Illness-stress-workA major analysis of existing data has suggested that although stress at work is not good for employee health, it is unlikely to increase the risk of developing cancer.

A review, published in the British Medical Journal, brought together 12 European studies looking at how “job strain” affected rates of cancer in 116,056 men and women aged 17 to 70 over a 12-year period.

To measure stress levels at work, researchers looked at job strain, which is generally determined by scientists as the relationship between the degree of control one has over one’s job and the pressure to deliver.

The job strain the participants were experiencing was categorised as: high strain job (high demands and low control), active job (high demands and high control), passive job (low demands and low control) and low strain job (low demands and high control).

Results found that incidents of four of the most common type of cancer were not more common among people suffering high stress levels at work.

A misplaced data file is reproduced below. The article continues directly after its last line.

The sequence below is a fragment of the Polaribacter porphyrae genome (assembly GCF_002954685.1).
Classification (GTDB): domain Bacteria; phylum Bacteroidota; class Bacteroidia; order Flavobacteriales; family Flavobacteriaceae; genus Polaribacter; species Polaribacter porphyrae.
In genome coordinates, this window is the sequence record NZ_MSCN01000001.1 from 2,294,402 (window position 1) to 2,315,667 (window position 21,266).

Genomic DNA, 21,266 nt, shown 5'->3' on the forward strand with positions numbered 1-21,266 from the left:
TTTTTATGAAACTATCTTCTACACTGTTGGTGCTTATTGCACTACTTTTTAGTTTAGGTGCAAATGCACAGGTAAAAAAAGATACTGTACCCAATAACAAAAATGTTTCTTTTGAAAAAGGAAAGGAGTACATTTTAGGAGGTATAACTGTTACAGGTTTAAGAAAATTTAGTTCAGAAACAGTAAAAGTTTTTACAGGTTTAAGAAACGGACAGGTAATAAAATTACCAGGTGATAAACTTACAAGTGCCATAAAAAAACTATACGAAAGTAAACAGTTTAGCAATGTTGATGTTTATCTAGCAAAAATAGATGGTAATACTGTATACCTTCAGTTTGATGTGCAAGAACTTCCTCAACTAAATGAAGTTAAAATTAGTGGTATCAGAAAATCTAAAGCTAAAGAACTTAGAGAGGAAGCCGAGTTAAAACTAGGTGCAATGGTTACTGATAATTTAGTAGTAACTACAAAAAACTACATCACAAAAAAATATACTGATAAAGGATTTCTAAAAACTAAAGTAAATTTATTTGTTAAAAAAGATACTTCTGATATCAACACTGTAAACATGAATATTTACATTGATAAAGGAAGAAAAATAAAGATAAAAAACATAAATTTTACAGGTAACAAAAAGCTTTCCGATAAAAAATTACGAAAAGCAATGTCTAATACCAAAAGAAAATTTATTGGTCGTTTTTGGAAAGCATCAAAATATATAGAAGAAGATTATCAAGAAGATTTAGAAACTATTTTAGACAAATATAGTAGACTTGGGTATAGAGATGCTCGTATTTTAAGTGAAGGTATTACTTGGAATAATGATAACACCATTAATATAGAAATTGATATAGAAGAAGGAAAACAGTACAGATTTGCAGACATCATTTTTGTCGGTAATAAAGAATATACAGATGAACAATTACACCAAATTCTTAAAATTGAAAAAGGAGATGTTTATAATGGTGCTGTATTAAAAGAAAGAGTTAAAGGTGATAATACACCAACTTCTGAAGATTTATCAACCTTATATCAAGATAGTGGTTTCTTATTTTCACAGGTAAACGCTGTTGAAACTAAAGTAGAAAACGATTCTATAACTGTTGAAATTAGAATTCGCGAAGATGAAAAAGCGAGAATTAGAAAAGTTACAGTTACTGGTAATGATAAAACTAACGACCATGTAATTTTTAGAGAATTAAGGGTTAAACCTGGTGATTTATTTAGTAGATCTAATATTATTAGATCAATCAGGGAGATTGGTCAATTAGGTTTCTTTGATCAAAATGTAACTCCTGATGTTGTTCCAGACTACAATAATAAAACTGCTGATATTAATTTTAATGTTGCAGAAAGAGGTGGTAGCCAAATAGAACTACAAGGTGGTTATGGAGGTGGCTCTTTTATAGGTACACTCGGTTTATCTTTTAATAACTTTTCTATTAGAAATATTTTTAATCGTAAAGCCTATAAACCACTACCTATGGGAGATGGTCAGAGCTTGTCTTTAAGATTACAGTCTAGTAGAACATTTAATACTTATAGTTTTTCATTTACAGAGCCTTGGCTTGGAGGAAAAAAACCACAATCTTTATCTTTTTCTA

The research discovered that of the 116,056 people taking part, 5% developed some form of cancer during the 12-year period, however researchers revealed that there was no evidence to show that highly stressed individuals had a greater risk of contracting the illness.

The report stated:

“Our meta-analyses provided no evidence for an association between job strain and overall cancer risk or the risk of colorectal, lung, breast or prostate cancers.

“These findings suggest that work-related psychosocial stress is unlikely to be an important risk factor for these cancers. Thus, though reducing work stress would undoubtedly improve the psychological and physical wellbeing of the working individuals as well as the working population, it is unlikely to have an important impact on cancer burden at a population level.”

However, the research does not rule out a link between stress caused by a traumatic life event, such as the unexpected death of a loved one, and cancer.

The authors note that in a French study, people with brain cancer were much more likely to report that something disastrous had happened to them than people without the cancer – although there was no clear evidence of a difference in work-related stress levels between the two groups.